One alternative to the ICC is the kind of Truth and Reconciliation Commission created in South Africa. In the aftermath of apartheid, the new government faced the difficult task of establishing and legitimizing truly democratic governmental institutions while dealing simultaneously with earlier crimes. One option was widespread prosecutions against the perpetrators of human rights abuses, but the new government chose a different model. Under the Commission s charter, alleged offenders came before it and confessed past misdeeds. Assuming they confessed truthfully, the Commission in effect pardoned them from prosecution. This approach was intended to make public more of the truth of the apartheid regime in the most credible fashion, to elicit admissions of guilt, and then to permit society to move ahead without the prolonged opening of old wounds that trials, appeals, and endless recriminations might bring.

I do not argue that the South African approach should be followed everywhere, or even necessarily that it was correct for South Africa. But it is certainly fair to conclude that that approach is radically different from the ICC, which operates through vindication, punishment, and retribution.

It may be that, in some disputes, neither retribution nor complete truth-telling is the desired outcome. In many former Communist countries, citizens are still wrestling with the handling of secret police activities of the now-defunct regimes. So extensive was the informing, spying, and compromising in some societies that a tacit decision was made that the complete opening of secret police and Communist Party files will either not occur, or will happen with exquisite slowness over a very long period. In effect, these societies have chosen "amnesia" because it is simply too difficult for them to sort out relative degrees of past wrongs, and because of their desire to move ahead.

One need not agree with these decisions to respect the complexity of the moral and political problems they address. Only those completely certain of their own moral standing, and utterly confident in their ability to judge the conduct of others in excruciating circumstances can reject the amnesia alternative out of hand. Invariably insisting on international adjudication is not necessarily preferable to a course that the parties to a dispute might themselves agree upon. Indeed, with a permanent ICC, one can predict that one or more disputants might well invoke its jurisdiction at a selfishly opportune moment, and thus, ironically, make an ultimate settlement of their dispute more complicated or less likely.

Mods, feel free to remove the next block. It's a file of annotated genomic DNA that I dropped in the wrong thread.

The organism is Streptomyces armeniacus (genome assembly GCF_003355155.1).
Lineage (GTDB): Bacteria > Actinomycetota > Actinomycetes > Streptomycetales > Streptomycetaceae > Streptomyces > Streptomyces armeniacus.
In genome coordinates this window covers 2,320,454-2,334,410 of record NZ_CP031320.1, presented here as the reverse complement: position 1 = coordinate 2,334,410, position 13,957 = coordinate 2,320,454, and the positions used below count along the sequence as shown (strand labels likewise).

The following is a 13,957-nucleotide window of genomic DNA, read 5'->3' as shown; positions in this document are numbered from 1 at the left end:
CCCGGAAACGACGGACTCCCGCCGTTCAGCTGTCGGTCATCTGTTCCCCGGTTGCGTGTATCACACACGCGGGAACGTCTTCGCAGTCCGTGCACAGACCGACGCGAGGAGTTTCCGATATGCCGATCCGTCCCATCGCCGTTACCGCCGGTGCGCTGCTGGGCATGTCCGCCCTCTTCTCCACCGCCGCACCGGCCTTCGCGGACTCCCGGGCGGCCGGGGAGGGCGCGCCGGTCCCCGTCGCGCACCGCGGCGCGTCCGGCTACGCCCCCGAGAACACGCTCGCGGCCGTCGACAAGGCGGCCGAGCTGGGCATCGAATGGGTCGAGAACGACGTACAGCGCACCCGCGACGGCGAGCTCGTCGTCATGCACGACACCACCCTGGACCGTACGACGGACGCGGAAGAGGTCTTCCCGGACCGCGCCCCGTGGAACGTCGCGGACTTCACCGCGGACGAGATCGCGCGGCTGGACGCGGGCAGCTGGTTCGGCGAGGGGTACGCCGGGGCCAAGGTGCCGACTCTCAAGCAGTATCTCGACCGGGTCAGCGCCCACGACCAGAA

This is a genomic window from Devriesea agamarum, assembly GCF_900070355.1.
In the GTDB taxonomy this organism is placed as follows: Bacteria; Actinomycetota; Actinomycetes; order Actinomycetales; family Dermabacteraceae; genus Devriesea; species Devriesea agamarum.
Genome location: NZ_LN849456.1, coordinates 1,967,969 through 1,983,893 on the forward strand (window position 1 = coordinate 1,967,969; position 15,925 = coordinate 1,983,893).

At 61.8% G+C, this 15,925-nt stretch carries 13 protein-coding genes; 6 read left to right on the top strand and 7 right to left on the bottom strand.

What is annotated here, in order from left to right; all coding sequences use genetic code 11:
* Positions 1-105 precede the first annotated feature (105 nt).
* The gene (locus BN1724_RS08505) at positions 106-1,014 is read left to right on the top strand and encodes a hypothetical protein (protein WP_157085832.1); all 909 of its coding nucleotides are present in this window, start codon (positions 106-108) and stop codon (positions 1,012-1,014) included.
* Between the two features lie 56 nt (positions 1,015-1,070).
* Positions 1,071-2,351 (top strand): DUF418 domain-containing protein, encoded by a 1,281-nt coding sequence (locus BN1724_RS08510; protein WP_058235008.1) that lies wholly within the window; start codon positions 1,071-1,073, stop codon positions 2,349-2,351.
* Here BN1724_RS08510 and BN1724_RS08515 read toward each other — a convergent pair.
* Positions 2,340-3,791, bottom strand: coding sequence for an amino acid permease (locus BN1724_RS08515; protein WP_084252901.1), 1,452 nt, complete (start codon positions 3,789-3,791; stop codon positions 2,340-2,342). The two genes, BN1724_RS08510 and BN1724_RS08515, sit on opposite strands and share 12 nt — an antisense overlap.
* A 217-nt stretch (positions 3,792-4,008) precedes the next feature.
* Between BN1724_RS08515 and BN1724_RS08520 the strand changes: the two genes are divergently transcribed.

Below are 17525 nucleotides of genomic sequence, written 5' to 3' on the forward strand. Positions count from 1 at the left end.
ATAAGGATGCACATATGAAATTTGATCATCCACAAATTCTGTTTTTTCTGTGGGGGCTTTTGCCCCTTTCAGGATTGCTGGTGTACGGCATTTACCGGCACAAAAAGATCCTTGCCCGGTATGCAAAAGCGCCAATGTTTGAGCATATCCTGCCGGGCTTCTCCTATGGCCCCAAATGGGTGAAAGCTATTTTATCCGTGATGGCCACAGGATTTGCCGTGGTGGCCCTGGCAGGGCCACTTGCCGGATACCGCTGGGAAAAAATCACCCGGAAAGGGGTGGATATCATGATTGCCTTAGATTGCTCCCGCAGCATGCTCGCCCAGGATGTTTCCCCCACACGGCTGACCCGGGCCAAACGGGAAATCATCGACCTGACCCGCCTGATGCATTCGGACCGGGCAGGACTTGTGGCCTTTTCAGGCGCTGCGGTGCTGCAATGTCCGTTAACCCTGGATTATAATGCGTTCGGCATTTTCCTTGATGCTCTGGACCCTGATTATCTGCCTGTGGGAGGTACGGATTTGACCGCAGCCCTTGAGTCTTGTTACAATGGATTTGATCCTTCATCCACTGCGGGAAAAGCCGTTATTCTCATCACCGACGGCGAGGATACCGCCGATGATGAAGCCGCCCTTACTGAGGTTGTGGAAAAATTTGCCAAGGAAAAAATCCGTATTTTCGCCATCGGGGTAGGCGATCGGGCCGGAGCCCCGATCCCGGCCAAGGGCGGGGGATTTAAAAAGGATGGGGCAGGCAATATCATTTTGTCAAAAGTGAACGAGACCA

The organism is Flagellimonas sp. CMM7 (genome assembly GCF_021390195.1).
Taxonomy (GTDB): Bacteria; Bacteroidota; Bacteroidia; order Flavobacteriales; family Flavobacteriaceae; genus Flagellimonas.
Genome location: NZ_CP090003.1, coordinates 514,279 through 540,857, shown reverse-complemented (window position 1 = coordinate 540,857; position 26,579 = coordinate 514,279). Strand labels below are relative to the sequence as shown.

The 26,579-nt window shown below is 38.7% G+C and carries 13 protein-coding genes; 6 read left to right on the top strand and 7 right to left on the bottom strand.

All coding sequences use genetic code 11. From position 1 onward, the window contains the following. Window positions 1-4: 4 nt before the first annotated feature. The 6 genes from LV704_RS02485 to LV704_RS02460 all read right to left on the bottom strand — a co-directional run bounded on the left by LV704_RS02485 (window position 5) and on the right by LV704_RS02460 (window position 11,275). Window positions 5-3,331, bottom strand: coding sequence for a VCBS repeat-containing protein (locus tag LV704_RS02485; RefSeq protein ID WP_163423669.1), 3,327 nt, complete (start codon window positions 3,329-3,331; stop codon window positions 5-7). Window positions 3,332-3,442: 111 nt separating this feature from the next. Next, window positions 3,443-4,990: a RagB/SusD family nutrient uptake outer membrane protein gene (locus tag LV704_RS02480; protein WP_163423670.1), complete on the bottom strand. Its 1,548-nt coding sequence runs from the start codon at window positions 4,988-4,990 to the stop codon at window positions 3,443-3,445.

Another alternative, of course, is for the parties themselves to try their own alleged war criminals. Indeed, there are substantial arguments that the fullest cathartic impact of the prosecutorial approach to war crimes occurs when the responsible population itself comes to grips with its past and administers appropriate justice. The Rome Statute pays lip service to the doctrine of "complementarity," or deference to national judicial systems, but this is simply an assertion, unproven and untested. It is within national judicial systems where the international effort should be to encourage the warring parties to resolve questions of criminality as part of a comprehensive solution to their disagreements. Removing key elements of the dispute to a distant forum, especially the emotional and contentious issues of war crimes and crimes against humanity, undercuts the very progress that these peoples, victims and perpetrators alike, must make if they are ever to live peacefully together.

Take Cambodia. Although the Khmer Rouge genocide is frequently offered as an example of why the ICC is needed, its proponents offer inadequate explanations why the Cambodians themselves should not try and adjudicate alleged war crimes committed by the Khmer Rouge regime. To exempt Cambodia from responsibility for this task implies the incurable immaturity of Cambodians and paternalism by the international community. Repeated interventions, even benign ones, by global powers are no substitute for the Cambodians coming to terms with themselves. That said, we could see a role for the UN to cooperate with Cambodia in a Khmer Rouge tribunal to provide technical assistance and to ensure that credible justice is achieved.

In the absence of the means or political will to address grave violations, the United States has supported the establishment and operation of ad hoc tribunals such as those in Yugoslavia and Rwanda. Unlike the ICC, these are created and overseen by the UN Security Council, under a UN Charter to which virtually all nations have agreed.

As the ICC comes into being, we will address our concerns about the ICC s jurisdictional claims using the remedy laid out for us by the Rome Statute itself and the UN Security Council in the case of the peacekeeping force in the former Yugoslavia. Using Article 98 of the Rome Statute as a basis, we are negotiating agreements with individual States Parties to protect our citizens from being handed over to the Court. Without undermining the Court s basic mission, these agreements will allow us the necessary protections in a manner that is legally permissible and consistent with the letter and spirit of the Rome Statute.

In order to promote justice worldwide, the United States has many foreign policy instruments to utilize that are fully consistent with our values and interests. We will continue to play a worldwide leadership role in strengthening domestic judicial systems and promoting freedom, transparency and the rule of law. As Secretary Powell has said: "We are the leader in the world with respect to bringing people to justice. We have supported a tribunal for Yugoslavia, the tribunal for Rwanda, trying to get the tribunal for Sierra Leone set up. We have the highest standards of accountability of any nation on the face of the earth."

We respect the decision of States Parties to join the ICC, but they in turn must respect our decision not to be bound by jurisdictional claims to which we have not consented. Signatories of the Statute of Rome have created an ICC to their liking, and they should live with it. The United States did not agree to be bound, and must not be held to its terms.